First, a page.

UK businesses have a 'ridiculous' paper problem – new research

A staggering 92 percent of UK businesses still heavily rely on paper documents, a new study has found. 

This dependence, deemed “ridiculous” by more than half (52 percent) of surveyed UK workers, reflects growing concerns about the environmental impact and sustainability associated with excessive paper usage.

The research, conducted by technology company Hyland, surveyed 1,000 full-time UK workers and uncovered a disconnect between the current paper-dependent practices and the desires of the workforce.

A resounding 70 percent expressed a desire for their companies to adopt more environmentally conscious approaches towards paper usage.

Despite the prevalence of paper-based systems, a significant portion of professionals (50 percent) admitted feeling guilt over their company’s paper consumption. 

Even more striking, 55 percent considered the volume of paper used in their workplace as unnecessary.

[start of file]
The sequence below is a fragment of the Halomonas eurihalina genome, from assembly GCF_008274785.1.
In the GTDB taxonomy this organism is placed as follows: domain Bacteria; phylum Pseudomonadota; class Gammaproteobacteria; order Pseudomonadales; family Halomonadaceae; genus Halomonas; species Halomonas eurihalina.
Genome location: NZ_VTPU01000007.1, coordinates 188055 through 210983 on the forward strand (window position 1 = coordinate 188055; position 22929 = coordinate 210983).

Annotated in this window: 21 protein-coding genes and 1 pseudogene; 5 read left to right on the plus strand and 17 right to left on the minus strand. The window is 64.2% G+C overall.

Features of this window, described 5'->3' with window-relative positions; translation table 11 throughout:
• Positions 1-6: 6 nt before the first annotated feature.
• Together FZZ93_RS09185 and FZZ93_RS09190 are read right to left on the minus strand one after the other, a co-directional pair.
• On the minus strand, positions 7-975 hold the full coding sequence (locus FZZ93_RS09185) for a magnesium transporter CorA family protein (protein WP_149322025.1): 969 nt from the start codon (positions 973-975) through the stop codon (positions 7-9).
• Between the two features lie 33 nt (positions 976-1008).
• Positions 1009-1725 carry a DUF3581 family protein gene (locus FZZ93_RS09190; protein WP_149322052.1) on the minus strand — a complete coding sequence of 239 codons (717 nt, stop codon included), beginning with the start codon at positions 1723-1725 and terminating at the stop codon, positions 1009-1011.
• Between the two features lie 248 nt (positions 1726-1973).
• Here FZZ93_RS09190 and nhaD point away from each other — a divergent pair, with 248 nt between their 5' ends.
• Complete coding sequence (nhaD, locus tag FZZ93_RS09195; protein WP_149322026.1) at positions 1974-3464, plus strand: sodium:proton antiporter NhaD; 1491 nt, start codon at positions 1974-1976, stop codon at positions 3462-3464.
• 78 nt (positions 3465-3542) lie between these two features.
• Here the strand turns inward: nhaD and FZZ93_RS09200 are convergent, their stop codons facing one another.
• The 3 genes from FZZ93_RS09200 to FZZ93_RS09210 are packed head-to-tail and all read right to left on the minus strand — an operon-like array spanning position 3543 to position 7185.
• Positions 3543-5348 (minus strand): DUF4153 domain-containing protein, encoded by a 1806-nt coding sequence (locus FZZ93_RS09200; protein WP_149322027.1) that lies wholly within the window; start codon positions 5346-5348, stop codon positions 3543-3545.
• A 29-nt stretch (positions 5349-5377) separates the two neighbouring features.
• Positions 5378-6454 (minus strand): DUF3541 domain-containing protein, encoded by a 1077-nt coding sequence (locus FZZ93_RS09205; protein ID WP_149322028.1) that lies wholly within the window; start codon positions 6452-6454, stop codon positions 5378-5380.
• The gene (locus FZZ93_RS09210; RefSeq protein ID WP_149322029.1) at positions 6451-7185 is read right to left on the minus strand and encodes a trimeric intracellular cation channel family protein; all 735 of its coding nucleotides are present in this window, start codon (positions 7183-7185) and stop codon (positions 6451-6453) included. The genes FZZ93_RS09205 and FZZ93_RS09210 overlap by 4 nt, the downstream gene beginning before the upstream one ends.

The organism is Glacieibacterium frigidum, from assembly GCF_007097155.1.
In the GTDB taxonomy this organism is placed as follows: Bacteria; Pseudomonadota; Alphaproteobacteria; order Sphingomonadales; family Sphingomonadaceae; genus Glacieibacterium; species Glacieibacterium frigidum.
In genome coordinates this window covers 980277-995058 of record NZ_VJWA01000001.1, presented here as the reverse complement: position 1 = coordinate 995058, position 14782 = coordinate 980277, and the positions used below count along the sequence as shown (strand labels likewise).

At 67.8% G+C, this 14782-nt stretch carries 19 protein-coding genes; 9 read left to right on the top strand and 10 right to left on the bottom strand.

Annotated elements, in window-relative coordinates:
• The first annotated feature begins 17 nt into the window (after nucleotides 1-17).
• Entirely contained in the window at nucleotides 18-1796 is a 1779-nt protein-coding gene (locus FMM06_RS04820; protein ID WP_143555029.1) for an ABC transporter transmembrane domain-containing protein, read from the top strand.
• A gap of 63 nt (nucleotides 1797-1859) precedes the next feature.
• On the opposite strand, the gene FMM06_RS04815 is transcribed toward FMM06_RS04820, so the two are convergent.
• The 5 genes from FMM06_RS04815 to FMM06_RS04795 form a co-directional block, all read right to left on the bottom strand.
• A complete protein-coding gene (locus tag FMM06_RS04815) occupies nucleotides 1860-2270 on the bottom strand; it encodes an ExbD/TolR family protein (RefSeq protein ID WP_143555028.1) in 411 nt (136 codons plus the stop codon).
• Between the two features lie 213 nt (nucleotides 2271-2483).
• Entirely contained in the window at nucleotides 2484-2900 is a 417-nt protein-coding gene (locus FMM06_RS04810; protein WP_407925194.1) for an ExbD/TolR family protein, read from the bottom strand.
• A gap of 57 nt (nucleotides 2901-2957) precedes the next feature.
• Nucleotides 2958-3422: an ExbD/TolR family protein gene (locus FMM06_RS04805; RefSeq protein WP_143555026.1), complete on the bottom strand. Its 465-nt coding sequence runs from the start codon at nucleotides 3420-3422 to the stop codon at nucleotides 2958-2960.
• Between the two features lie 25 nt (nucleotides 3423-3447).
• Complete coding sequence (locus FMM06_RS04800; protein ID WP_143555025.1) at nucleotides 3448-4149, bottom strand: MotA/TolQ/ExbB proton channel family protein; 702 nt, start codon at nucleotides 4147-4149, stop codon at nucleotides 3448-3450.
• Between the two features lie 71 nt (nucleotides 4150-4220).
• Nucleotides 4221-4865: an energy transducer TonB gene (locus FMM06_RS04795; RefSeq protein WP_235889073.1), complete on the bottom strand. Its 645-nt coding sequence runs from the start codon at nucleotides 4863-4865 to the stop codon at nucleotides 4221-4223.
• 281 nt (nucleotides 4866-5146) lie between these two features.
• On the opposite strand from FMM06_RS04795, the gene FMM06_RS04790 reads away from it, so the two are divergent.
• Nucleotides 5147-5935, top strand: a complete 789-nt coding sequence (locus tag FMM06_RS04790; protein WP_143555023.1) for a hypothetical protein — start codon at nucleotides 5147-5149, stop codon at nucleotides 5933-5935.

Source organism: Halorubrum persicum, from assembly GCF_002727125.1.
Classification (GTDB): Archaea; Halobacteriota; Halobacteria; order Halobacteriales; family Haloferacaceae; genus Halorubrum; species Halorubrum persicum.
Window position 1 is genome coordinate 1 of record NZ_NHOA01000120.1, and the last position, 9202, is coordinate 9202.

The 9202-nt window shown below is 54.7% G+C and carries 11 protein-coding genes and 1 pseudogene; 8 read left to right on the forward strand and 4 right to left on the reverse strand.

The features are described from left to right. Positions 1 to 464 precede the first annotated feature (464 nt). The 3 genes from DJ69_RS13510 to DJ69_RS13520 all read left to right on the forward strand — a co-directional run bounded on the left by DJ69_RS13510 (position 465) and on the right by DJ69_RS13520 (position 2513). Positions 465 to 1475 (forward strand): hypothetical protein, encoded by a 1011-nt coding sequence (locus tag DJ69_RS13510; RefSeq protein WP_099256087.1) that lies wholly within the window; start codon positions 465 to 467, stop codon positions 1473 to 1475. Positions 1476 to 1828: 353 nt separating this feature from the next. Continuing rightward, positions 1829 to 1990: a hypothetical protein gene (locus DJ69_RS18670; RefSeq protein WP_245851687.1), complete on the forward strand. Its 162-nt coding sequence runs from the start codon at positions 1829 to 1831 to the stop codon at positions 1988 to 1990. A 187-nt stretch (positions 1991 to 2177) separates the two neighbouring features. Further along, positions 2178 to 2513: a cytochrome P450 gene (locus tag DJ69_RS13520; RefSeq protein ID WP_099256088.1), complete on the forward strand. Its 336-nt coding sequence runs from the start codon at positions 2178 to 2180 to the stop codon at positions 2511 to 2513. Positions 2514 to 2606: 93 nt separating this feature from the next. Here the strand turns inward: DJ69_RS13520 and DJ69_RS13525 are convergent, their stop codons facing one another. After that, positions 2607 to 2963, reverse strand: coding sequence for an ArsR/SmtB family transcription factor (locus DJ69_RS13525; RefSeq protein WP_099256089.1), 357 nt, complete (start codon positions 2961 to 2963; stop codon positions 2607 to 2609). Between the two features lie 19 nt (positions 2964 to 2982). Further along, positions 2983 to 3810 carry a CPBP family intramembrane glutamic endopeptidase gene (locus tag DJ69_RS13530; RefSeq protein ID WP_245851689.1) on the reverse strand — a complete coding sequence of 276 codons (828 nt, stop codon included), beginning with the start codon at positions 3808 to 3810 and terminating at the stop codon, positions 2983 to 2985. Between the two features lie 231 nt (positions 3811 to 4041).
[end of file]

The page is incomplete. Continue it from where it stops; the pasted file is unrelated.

The call for change doesn’t stop at mere acknowledgement; 69 percent of respondents expressed a desire for their organisations to offset paper consumption through tree-planting initiatives.

The proposed solution overwhelmingly leans toward going digital. A striking 73 percent of respondents believe that transitioning to a digital document management system would substantially improve their company’s sustainability efforts. 

However, dissatisfaction lingers with existing document management systems, as highlighted by 58 percent who find their company’s current systems inadequate. This suggests that outdated technologies might be perpetuating the persistent paper problem.

Tim Hood, VP for EMEA & APAC at Hyland, emphasised the urgency for change. He said: “The majority of British workers agree that the volume of paper usage in this country is unreasonable. 

“The demand to change things is high, driven by a conscientious desire to operate more sustainably – there are genuine moral grounds to consider technological solutions to the UK’s paper problem.”

Mr Hood stressed the need for comprehensive digital solutions that prioritise interoperability, enhanced efficiency, and user-friendliness. 

He said: “Addressing both paper usage problems and a wider dissatisfaction with existing digital management system requires digital solutions that offer better interoperability, improved efficiency, and true ease of use. 

“These qualities aren’t just about efficiency anymore; it’s about aligning progress with planetary responsibility.”


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